Monday, May 9, 2011

Has it REALLY been almost 6 months!?!?!?

Hi! Welcome back and thanks for checking in with us. Well, we're 5 months into this new year and it's been almost 6 months since the last update – so it's about time for another update. In this one:

1.Builder Updates
1A. Roy Farris (Kit #13) – For Sale.
1B. Chuck Westcott (Kit #12) – First solo flight.
1C. Bud Tedesco (Kit #16) – Mr. Test Pilot!
1D. Ray Seim (Kit #10) – In The Home Stretch.
1E. Bryan Davies (Kit #7) - Wing's A Home Run – Fuselage On-Deck.
1F. Steve Rogers (Kit #14) – New Engine Oil System.
1G. George Morse (Kit #5) – Still For Sale.
2. CAD Progress - Done with the “First Pass”
3. That &*@#$!% Sheet Metal Brake -
4. New (Home Brew) 8 Foot Press Brake -
5. CNC Plasma to CNC Router -
6. Great Wall of Prowler -
7. Heat Treating of Horizontal Stabilizer Parts -

Let's start with the builder updates,

1.Builder Updates – Here is the latest information from the current builder's:
1A. Roy Farris (Kit #13) – The Economy. Sadly, Roy reports that the economy has downsized his job. He initially thought he'd be forced to put his Prowler up for sale. But, as of our last contact with Roy, he is working on a deal that will allow him to keep his Prowler. Here's a file pic of his airplane:1B. Chuck Westcott (Kit #12) – First solo flight. Chuck called a few weeks ago just after his first ever flight in his own Prowler. Until now he has had a “hired hand” doing the test flying of his airplane. He decided that having flown nothing but “Whales” (B747's) for most of his career – it just might not be prudent to jump in his Prowler and do his own test flying. However, after some tail-dragger time in a Citabria he was comfortable enough to take the Prowler out on his own. He reports that the 20 years of work it took to get the plane done was worth it. He was VERY pleased with the airplane. He reports that it is very stable, very responsive, and very fast. Even without a supercharger, right after takeoff his plane was doing nearly 200 knots before he knew it. He reports that the Prowler is very easy to land and very stable throughout the approach. On a follow-on flight he got a low oil quantity indication and made the flight a short one, just to be cautious. But the plane flies great. He is now working to discover where the oil is going.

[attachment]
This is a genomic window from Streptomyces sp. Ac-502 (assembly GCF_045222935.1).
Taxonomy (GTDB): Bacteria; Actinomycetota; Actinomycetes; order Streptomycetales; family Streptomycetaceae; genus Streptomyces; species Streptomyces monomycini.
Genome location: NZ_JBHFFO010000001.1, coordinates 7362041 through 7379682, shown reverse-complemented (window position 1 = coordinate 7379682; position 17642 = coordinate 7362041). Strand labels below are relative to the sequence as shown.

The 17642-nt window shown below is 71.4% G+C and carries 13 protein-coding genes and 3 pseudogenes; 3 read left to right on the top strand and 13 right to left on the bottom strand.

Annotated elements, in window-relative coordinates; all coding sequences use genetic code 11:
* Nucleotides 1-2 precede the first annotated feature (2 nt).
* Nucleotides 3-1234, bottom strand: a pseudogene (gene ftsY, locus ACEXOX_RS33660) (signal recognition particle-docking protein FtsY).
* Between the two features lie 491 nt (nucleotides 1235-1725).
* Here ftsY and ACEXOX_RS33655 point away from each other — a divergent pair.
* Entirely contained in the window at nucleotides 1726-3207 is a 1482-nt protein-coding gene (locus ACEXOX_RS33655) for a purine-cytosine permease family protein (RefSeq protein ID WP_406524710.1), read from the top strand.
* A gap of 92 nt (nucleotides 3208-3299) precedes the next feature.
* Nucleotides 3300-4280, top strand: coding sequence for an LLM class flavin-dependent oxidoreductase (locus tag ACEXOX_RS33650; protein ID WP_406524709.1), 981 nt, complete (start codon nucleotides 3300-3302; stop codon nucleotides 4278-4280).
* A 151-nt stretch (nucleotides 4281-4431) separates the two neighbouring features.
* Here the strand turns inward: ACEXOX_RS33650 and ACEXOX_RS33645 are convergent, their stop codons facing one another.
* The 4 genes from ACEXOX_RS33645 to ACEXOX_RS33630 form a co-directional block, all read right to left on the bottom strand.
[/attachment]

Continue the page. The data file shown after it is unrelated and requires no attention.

In any event, GREAT JOB CHUCK! We are all very happy for you. OK, we're all a little envious too! Thank you for sharing your experience and reporting on your flights.

1C. Bud Tedesco (Kit #16) – Mr. Test Pilot! OK Bud – you're just having too much fun with this test pilot thing! Got an email from Bud recently – and I quote:

”On T/O today, I hauled the nose up to keep the A/S below 100kts until the gear was retracted. Glancing at the A/S, I noted that it read 0 (zero), but we were climbing like a homesick angel. The brilliant deduction was "sum ting wong". By dint of superior airmanship, skill and cunning (otherwise known as blind luck), a successful landing was accomplished. Neither the air vehicle nor its occupant was dented.”

As you may recall, on one of Bud's previous test flights his canopy departed the aircraft (quite a story). Hence, we think that Bud might be taking this test pilot thing a bit too far (kidding). In all seriousness, nice work Bud. Turns out that the dynamic pressure line to his pitot-static system had vibrated to the point of separation at the top of the pitot tube and this caused the loss of airspeed indication. He urges everyone to ensure that their dynamic and static pressure lines are well supported (and damped) to prevent this. Great use of those partial panel skills you learned all those years ago! In addition, Bud reports a few gripes that he is still working to resolve on his airplane. One is a heavy left wing. He has added lead weight to the right wing to counter this (for the time being) until the root cause of this asymmetry can be investigated more fully. Bud has now completed more than 10 hrs of flight testing so his radius of operation has opened up to 75nm (from 25nm). More to follow. Nice work Bud, but next time maybe just report a “nominal” test flight – for something different (;-).